Working in mice, Alexander Levitzki and colleagues (of The Hebrew University of Jerusalem and Ludwig-Maximilians-University in Munich) took advantage of previous research that showed how to distinguish between cancerous and healthy cells through the detection of molecules known as epidermal growth factor receptors (EGFR). The glioblastoma cells overexpress EGFR (that is, in comparison with normal brain cells, they have many more of these molecules on their surface). The scientists then selected a type of genetic material (a nucleic acid) associated with viral infections and linked it to a compound that could bind to EGFR. As a result of the defence mechanisms that have evolved to protect mammalian cells from viruses, cells are programmed to die once they take up this particular nucleic acid. The treatment therefore eliminates the tumor cells but avoids damage to the normal brain tissue.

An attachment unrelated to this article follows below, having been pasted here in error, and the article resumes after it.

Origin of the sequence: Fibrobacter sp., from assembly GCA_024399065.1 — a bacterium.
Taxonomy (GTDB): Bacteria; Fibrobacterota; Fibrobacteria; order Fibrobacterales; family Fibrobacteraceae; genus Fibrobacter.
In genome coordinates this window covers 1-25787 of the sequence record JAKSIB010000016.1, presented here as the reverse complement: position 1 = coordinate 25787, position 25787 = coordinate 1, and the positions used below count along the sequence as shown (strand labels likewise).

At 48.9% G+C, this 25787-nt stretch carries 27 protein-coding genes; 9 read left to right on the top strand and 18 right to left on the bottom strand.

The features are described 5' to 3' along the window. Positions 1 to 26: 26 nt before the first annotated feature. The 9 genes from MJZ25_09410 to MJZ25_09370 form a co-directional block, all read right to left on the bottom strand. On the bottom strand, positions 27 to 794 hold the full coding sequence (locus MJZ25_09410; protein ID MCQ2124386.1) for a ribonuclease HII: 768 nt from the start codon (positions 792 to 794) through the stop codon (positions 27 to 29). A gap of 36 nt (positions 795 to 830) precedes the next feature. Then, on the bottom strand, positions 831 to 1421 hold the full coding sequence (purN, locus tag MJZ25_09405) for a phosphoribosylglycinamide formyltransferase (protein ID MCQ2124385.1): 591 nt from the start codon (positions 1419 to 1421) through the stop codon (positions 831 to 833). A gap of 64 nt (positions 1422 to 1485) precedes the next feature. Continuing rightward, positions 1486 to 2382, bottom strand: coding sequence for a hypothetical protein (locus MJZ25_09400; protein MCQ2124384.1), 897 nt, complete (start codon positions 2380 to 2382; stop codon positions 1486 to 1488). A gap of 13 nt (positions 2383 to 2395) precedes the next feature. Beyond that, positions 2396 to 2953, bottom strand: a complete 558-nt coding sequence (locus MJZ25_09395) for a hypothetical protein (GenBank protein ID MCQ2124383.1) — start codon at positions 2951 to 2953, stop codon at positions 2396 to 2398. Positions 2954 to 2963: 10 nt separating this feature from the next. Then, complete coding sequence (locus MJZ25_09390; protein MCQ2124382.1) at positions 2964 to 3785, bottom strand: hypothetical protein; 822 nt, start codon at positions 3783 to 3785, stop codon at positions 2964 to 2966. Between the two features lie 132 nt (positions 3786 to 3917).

The researchers found that the treatment was effective in mice implanted with human brain tumor cells that overexpressed EGFR. The treatment could eliminate established cancers and there was no evidence of recurrence: the mice remained cancer free for over a year. It is more difficult to cure cancer in humans than cancer in mice, but the results are encouraging. In his Perspective article accompanying the study, Robert Weil of the Brain Tumor Institute at the Cleveland Clinic Foundation suggests that the approach deserves to be "fast-tracked to the clinic" given the lack of effective treatments for GBM. There are few existing options aside from chemotherapy and surg ery to remove the tumor, and it is rare that these treatments stop the cancer from recurring. Given the prevalence of EGFR in cells of other cancer types (such as breast cancer and lung cancer), the approach pioneered in this study may be applicable to other forms of cancer as well.